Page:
Hours later, Musk reinstated the jet-tracking account after putting a new restriction on all Twitter users - a ban on broadcasting anyone’s current location.
Shortly afterwards, the account was once more suspended, followed by a tweet from Musk claiming that a "crazy stalker" had attacked a car transporting his young son in Los Angeles.
Here is everything you need to know about it.
What was @elonjet?
Musk has threatened legal action against Jack Sweeney, the 20-year-old programmer and college sophomore who founded the @elonjet flight-tracking account, as well as against “organisations who supported harm to my family”.
Despite his threats of litigation, it’s unclear what sort of legal action Musk could bring against Sweeney for an account that automatically posted publicly available flight information. Before Wednesday, the account had more than 526,000 followers.
The account, which Sweeney started when he was a teenager in 2020, automatically uploaded information on trips made by Musk’s Gulfstream jet, along with a map and an estimation of fuel consumption and carbon emissions produced.
Sweeney said he woke up to a flood of messages from people who saw that @elonjet was suspended and all its tweets had disappeared. “He said this is free speech and he’s doing the opposite,” Sweeney said in an interview with The Associated Press.
He logged into Twitter and saw a notice that the account was permanently suspended for breaking Twitter’s rules. But the note did not explain how it broke the rules. Sweeney said he immediately filed an online form to appeal the suspension. Later, his personal account was also suspended, with a message saying it violated Twitter’s rules “against platform manipulation and spam”.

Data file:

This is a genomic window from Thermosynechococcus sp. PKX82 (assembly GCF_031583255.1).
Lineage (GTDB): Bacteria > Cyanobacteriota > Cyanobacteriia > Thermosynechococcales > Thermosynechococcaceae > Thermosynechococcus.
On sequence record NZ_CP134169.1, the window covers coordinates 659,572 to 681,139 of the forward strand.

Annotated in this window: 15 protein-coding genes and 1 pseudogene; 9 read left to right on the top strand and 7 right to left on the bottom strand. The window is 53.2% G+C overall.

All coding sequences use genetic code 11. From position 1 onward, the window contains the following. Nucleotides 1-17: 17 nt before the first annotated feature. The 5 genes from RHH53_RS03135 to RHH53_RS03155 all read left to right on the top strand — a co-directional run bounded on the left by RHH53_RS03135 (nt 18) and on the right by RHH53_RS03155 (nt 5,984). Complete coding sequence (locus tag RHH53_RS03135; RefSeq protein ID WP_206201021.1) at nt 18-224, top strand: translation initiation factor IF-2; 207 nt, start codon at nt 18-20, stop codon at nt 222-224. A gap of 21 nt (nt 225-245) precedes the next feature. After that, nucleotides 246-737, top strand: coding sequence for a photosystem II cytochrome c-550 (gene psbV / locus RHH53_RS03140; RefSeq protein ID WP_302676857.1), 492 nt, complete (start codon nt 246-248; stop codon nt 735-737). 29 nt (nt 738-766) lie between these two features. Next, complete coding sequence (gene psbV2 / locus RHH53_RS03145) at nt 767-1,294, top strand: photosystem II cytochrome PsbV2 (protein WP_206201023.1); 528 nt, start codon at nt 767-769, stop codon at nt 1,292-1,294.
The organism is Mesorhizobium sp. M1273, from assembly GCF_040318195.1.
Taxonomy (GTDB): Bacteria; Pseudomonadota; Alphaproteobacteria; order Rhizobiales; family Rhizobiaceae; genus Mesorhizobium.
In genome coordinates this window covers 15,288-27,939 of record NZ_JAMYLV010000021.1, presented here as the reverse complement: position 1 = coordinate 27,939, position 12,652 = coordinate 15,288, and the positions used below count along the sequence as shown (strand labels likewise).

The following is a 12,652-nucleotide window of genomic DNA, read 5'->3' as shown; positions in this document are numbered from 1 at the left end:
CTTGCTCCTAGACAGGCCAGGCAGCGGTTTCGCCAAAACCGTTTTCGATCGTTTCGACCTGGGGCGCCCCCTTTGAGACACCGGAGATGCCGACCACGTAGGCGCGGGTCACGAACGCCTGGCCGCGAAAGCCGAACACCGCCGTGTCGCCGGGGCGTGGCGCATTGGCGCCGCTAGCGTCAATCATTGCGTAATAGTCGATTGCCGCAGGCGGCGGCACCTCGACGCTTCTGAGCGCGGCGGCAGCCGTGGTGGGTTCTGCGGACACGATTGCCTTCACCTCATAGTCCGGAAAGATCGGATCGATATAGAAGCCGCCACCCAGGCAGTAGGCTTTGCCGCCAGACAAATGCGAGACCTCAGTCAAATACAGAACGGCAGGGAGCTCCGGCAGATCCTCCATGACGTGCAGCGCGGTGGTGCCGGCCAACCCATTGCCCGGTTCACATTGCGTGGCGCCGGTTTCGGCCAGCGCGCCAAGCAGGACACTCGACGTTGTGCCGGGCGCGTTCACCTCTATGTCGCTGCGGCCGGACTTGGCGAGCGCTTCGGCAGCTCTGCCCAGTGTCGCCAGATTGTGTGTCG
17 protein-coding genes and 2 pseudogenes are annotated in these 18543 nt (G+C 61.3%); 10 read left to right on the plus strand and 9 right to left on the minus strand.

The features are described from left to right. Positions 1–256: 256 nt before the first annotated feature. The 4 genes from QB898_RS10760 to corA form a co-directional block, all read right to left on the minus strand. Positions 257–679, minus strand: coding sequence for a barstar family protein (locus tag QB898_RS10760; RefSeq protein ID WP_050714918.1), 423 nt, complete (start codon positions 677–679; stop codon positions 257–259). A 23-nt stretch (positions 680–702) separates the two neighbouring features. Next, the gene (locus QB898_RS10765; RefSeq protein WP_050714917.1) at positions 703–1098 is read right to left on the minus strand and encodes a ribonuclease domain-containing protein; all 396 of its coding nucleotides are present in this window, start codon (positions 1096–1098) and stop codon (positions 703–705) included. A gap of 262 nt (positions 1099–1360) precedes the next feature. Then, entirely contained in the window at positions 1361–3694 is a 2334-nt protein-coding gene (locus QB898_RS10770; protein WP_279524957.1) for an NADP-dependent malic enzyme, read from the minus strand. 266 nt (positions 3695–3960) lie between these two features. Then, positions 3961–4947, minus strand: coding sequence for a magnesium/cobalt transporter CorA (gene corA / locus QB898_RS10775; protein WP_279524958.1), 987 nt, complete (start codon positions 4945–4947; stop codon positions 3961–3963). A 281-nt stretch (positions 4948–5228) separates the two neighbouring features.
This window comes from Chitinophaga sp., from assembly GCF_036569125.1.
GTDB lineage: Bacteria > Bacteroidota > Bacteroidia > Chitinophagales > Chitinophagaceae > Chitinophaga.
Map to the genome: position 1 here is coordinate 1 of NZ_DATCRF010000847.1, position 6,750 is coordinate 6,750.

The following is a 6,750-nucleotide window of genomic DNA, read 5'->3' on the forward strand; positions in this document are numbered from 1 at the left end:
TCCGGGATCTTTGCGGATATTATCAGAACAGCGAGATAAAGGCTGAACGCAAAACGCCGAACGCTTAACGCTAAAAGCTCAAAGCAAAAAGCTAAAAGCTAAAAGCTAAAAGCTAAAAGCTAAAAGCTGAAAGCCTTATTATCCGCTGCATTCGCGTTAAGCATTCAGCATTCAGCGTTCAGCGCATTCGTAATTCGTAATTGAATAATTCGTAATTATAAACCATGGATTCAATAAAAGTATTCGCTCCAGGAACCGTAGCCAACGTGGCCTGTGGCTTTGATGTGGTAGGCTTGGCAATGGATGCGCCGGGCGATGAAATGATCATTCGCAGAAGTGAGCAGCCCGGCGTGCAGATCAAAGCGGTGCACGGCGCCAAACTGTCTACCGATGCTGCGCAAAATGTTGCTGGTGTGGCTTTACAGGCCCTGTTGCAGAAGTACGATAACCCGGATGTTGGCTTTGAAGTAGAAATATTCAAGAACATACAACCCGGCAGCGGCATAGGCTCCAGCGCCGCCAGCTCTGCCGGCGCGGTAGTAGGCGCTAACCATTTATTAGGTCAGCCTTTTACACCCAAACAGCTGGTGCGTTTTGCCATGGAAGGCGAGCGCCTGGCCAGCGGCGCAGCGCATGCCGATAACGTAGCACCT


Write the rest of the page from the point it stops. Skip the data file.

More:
Sweeney ran similar “bot” accounts tracking other celebrities’ aeroplanes, and for hours after the suspension of the @elonjet account, other Sweeney-run accounts tracking private jets used by Bill Gates, Jeff Bezos, Mark Zuckerberg, and various Russian oligarchs were still live on Twitter. He also operates accounts tracking Musk’s jet on rival social platforms such as Facebook and Instagram.
Musk’s problems with the account go back a number of months. Last year, he reportedly sent Sweeney a private message offering 5,000 dollars (£4,036) to take the jet-tracking account down, citing security concerns.
Musk later stopped communicating to Sweeney, who never deleted the account, but after buying Twitter for 44 billion dollars in late October, he said he would let it stay. “My commitment to free speech extends even to not banning the account following my plane, even though that is a direct personal safety risk,” Musk tweeted on 6 November.
What are the new Twitter rules?
Musk and Twitter’s policy team have sought to publicly explain that Twitter now has new rules. and that “any account doxxing real-time location info of anyone will be suspended, as it is a physical safety violation.” “Doxxing” refers to disclosing someone’s identity, address, or other personal details.
“This includes posting links to sites with real-time location info,” Musk tweeted. “Posting locations someone travelled to on a slightly delayed basis isn’t a safety problem, so it is ok.”
Twitter’s note to Sweeney about the @elonjet suspension, which he shared with the Associated Press, claimed the account was used to “artificially amplify or suppress information or engage in behaviour that manipulates or disrupts people’s experience on Twitter,” a rationale different from what Musk later explained.
Musk has promised to eradicate automatically generated spam from the platform, but Twitter allows automated accounts that are labelled as such — as Sweeney’s were.